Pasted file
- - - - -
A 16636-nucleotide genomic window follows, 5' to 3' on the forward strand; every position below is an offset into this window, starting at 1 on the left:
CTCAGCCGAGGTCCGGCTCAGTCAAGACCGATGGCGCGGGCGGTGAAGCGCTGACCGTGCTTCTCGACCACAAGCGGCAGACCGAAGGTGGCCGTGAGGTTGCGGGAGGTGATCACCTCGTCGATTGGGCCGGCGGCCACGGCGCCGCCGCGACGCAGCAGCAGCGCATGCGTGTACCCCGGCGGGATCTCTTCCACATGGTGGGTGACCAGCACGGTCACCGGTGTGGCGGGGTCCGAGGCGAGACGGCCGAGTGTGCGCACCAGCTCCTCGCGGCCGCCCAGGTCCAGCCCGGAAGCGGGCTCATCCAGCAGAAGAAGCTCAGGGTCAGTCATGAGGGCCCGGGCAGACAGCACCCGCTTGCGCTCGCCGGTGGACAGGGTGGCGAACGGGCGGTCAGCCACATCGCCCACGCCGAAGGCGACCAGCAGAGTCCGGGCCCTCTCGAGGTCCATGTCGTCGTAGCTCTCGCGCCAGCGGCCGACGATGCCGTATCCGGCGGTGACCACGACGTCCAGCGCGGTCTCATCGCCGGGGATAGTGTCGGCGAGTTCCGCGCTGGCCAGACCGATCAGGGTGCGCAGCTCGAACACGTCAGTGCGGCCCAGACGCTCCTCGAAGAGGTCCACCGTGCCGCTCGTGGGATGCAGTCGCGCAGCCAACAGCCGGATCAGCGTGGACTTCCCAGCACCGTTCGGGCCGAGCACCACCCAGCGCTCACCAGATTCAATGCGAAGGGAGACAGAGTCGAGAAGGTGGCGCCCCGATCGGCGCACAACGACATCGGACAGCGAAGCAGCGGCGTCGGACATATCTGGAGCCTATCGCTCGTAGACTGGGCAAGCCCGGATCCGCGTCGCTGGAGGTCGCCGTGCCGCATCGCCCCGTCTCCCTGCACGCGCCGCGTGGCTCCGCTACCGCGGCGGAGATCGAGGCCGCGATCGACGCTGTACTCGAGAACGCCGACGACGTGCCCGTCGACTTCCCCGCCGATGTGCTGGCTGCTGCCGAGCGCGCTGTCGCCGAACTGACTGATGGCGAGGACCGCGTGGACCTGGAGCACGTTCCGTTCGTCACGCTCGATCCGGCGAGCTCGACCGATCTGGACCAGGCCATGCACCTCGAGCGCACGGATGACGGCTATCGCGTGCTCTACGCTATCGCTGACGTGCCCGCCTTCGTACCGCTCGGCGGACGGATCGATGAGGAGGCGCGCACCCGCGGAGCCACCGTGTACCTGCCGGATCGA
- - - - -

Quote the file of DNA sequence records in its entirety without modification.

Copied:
A 16636-nucleotide genomic window follows, 5' to 3' on the forward strand; every position below is an offset into this window, starting at 1 on the left:
CTCAGCCGAGGTCCGGCTCAGTCAAGACCGATGGCGCGGGCGGTGAAGCGCTGACCGTGCTTCTCGACCACAAGCGGCAGACCGAAGGTGGCCGTGAGGTTGCGGGAGGTGATCACCTCGTCGATTGGGCCGGCGGCCACGGCGCCGCCGCGACGCAGCAGCAGCGCATGCGTGTACCCCGGCGGGATCTCTTCCACATGGTGGGTGACCAGCACGGTCACCGGTGTGGCGGGGTCCGAGGCGAGACGGCCGAGTGTGCGCACCAGCTCCTCGCGGCCGCCCAGGTCCAGCCCGGAAGCGGGCTCATCCAGCAGAAGAAGCTCAGGGTCAGTCATGAGGGCCCGGGCAGACAGCACCCGCTTGCGCTCGCCGGTGGACAGGGTGGCGAACGGGCGGTCAGCCACATCGCCCACGCCGAAGGCGACCAGCAGAGTCCGGGCCCTCTCGAGGTCCATGTCGTCGTAGCTCTCGCGCCAGCGGCCGACGATGCCGTATCCGGCGGTGACCACGACGTCCAGCGCGGTCTCATCGCCGGGGATAGTGTCGGCGAGTTCCGCGCTGGCCAGACCGATCAGGGTGCGCAGCTCGAACACGTCAGTGCGGCCCAGACGCTCCTCGAAGAGGTCCACCGTGCCGCTCGTGGGATGCAGTCGCGCAGCCAACAGCCGGATCAGCGTGGACTTCCCAGCACCGTTCGGGCCGAGCACCACCCAGCGCTCACCAGATTCAATGCGAAGGGAGACAGAGTCGAGAAGGTGGCGCCCCGATCGGCGCACAACGACATCGGACAGCGAAGCAGCGGCGTCGGACATATCTGGAGCCTATCGCTCGTAGACTGGGCAAGCCCGGATCCGCGTCGCTGGAGGTCGCCGTGCCGCATCGCCCCGTCTCCCTGCACGCGCCGCGTGGCTCCGCTACCGCGGCGGAGATCGAGGCCGCGATCGACGCTGTACTCGAGAACGCCGACGACGTGCCCGTCGACTTCCCCGCCGATGTGCTGGCTGCTGCCGAGCGCGCTGTCGCCGAACTGACTGATGGCGAGGACCGCGTGGACCTGGAGCACGTTCCGTTCGTCACGCTCGATCCGGCGAGCTCGACCGATCTGGACCAGGCCATGCACCTCGAGCGCACGGATGACGGCTATCGCGTGCTCTACGCTATCGCTGACGTGCCCGCCTTCGTACCGCTCGGCGGACGGATCGATGAGGAGGCGCGCACCCGCGGAGCCACCGTGTACCTGCCGGATCGA